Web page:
The initial issue we encountered (and actually the most difficult) was having to define complex thinking. Doing a simple Google search for “complex thinking” yielded search results that included critical thinking, complex thinking, and computational thinking used interchangeably. There was not a clear and concise definition that we could use as a starting point so we decided it was necessary to create our own definition of complex thinking. What seemingly was a small piece of a very large problem greatly added to its wickedness. We defined complex thinking as:

"Complex thinking is thinking in which people analyze, evaluate, and synthesis knowledge for application or creation in unique and useful ways within familiar and/or new situations."

While we were struggling with defining complex thinking, we continued our questioning, our research, examining our survey questions and results, and monitoring our PLNs. We decided that another virtual discussion was needed in order to wrap our heads around a solution for this wicked problem.Puzzle Concept Design Plan Team by G. Altmann - https://pixabay.com/en/puzzle-concept-design-plan-team-535509

After many weeks of engaging, collaborating and sharing, we finally arrived at a solution to teaching complex thinking that involves the formation of a Professional Learning Community (PLC) within the teaching community. You can read about our solution in greater detail within our solution page on our website.

It has been a pleasure being a part of and working with my Think Tank group! The problem of teaching complex thinking reared its wickedness multiple times throughout the project but in the end, we have tamed the wicked problem. View our website to read about how we defined “complex thinking”, a background on learning theories as it relates to our wicked problem, our thoughts and the opinions of others (survey results, PLNs, etc.), and finally our solution. We also included links to our survey results and infographics on our References page  – just in case we’ve piqued your interest because after all, we all love data and information! Feedback is welcomed!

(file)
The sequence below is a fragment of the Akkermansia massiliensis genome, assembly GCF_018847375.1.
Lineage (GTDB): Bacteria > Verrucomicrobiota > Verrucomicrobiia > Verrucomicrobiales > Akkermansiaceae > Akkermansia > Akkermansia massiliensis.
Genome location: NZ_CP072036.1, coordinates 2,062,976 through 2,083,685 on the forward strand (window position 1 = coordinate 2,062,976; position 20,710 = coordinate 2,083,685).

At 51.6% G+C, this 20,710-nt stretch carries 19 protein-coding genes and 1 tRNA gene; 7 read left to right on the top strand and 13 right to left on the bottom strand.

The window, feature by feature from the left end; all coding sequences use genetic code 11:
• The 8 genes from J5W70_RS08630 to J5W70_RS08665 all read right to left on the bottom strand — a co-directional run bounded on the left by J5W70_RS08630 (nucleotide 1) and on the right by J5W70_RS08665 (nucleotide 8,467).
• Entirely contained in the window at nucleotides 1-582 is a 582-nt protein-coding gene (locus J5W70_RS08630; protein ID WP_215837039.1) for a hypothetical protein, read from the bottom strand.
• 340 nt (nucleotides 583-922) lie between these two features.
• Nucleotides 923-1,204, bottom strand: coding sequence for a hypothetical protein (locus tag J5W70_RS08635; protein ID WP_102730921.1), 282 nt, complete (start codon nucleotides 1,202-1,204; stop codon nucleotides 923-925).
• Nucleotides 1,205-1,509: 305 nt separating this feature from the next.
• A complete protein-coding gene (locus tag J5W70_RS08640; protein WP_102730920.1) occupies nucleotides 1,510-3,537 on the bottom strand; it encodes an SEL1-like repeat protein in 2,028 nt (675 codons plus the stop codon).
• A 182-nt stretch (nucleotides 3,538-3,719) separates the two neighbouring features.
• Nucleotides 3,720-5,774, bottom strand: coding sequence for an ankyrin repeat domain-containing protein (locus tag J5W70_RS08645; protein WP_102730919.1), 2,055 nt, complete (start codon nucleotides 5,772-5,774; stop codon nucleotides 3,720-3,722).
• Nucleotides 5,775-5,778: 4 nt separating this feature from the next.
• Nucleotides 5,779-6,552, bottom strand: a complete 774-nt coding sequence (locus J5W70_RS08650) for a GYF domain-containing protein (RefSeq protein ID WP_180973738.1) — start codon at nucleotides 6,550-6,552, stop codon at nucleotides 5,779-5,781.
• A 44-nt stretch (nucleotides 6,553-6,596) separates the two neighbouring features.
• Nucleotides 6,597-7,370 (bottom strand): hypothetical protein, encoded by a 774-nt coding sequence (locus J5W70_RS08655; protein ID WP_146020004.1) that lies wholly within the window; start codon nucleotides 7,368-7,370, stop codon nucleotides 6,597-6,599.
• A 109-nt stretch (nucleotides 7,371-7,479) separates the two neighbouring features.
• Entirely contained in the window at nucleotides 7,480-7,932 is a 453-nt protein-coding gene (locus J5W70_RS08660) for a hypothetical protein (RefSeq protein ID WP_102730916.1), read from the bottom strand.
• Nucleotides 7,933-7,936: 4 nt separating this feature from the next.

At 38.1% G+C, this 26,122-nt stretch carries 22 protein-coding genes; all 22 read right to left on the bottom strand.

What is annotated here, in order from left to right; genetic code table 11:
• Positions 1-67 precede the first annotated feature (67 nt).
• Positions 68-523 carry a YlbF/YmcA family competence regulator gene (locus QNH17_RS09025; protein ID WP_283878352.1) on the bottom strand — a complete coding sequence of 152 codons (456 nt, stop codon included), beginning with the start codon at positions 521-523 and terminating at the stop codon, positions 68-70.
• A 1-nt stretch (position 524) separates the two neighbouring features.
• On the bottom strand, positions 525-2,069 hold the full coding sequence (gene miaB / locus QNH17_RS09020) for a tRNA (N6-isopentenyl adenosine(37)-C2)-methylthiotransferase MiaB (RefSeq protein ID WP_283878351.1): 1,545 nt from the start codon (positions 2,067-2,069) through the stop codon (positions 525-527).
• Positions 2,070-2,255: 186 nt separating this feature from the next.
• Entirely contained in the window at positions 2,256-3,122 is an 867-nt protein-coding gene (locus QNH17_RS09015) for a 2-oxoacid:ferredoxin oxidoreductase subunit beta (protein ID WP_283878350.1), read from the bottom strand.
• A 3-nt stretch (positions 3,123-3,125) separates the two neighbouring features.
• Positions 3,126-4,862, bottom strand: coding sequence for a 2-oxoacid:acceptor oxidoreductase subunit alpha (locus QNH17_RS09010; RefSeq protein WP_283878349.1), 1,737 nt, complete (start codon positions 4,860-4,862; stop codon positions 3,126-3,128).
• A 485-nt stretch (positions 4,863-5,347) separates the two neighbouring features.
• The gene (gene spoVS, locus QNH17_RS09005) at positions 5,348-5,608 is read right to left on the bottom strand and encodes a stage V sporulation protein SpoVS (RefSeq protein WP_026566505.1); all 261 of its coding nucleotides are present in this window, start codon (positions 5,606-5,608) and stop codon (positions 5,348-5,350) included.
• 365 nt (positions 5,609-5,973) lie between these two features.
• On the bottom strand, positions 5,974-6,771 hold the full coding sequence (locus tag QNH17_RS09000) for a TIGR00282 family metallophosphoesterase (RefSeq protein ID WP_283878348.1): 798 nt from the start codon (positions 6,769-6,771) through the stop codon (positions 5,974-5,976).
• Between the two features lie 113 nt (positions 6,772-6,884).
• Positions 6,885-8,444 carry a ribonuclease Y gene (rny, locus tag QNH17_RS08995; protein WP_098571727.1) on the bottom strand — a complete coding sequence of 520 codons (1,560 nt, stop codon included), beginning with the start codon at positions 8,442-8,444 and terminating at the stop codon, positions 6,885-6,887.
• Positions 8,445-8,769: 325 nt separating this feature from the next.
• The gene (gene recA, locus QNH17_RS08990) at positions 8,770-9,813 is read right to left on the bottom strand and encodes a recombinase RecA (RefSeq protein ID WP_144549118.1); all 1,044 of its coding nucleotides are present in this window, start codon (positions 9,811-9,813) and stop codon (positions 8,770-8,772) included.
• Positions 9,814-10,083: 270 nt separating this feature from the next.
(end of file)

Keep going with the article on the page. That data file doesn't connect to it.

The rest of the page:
Altmann, G. (2014, November). [Puzzle Concept Design Plan Team] [Image]. Retrieved from https://pixabay.com/en/puzzle-concept-design-plan-team-535509/

A Healthy Info Diet, Data Deluge, & Filter Bubbles. Oh my!

I read it on the Internet to it must be true.

You may have heard this phrase said jokingly at one time or another but the reality is that we ARE constantly being bombarded with massive amounts of information and data on a daily basis –"data deluge" as Nicholas Carr (2010) describes it. As humans, we crave information. Search engines like Google and Yahoo and social networks like Twitter and Facebook feed into our information addiction. Social Network Tree by Gerd Altmann - https://pixabay.com/en/tree-structure-networks-internet-200795/How do we decipher fact from fiction in this digital environment that we’ve created or that was created for us? Can we filter the information we receive so that we have a balanced information diet of “information vegetables and information dessert”(Eli Pariser, 2011)? Or can’t we? Just like it’s important to have a balanced diet in our daily lives for good health, it’s important to have a balanced diet in our digital lives and not one that is solely based on “information junk food” (Pariser, 2011) and biased thinking. Lastly, we have to filter out distraction. In order to get the most out of the information technologies out there (e.g., Twitter, Text messages, email, Google), we have to develop the skill to be able to turn those technologies off (Carr, 2010) so we’re not living in a constant state of distraction.

The Information Gatekeepers

Back in the day (which really isn’t that long ago), the Internet was seen as more of a connection to the world and to each other but “there is now a shift to how information is flowing online, and it’s silent and if we don’t pay attention it will cause real problems” (Pariser, 2011). Pariser is referring to the “algorithmic gatekeepers” that filter the information that we see when look at our Facebook page or do a search on Google. Algorithms are built into the web that track what links we click on the most, what products we search for, or who we are following on Twitter and then tailor our digital experience for us accordingly. This doesn’t necessarily mean that our experience is balanced – we don’t get to filter everything that makes up our digital experience the algorithms are doing all of that for us whether we are aware of it or not.

This week I took a close look at my info diet and in all honesty, I found my info diet heavily filled with information and data that shared the same viewpoints and opinions as my own. Sure I have some information vegetables, some information dessert, and even some information junk food sprinkled in but it’s all information that would fall into my comfort zone, what I found missing were opinions and information that challenged my thinking. My “filter bubble”, described by Pariser (2010) as “your own personal unique universe of information that you live in online”, was very biased.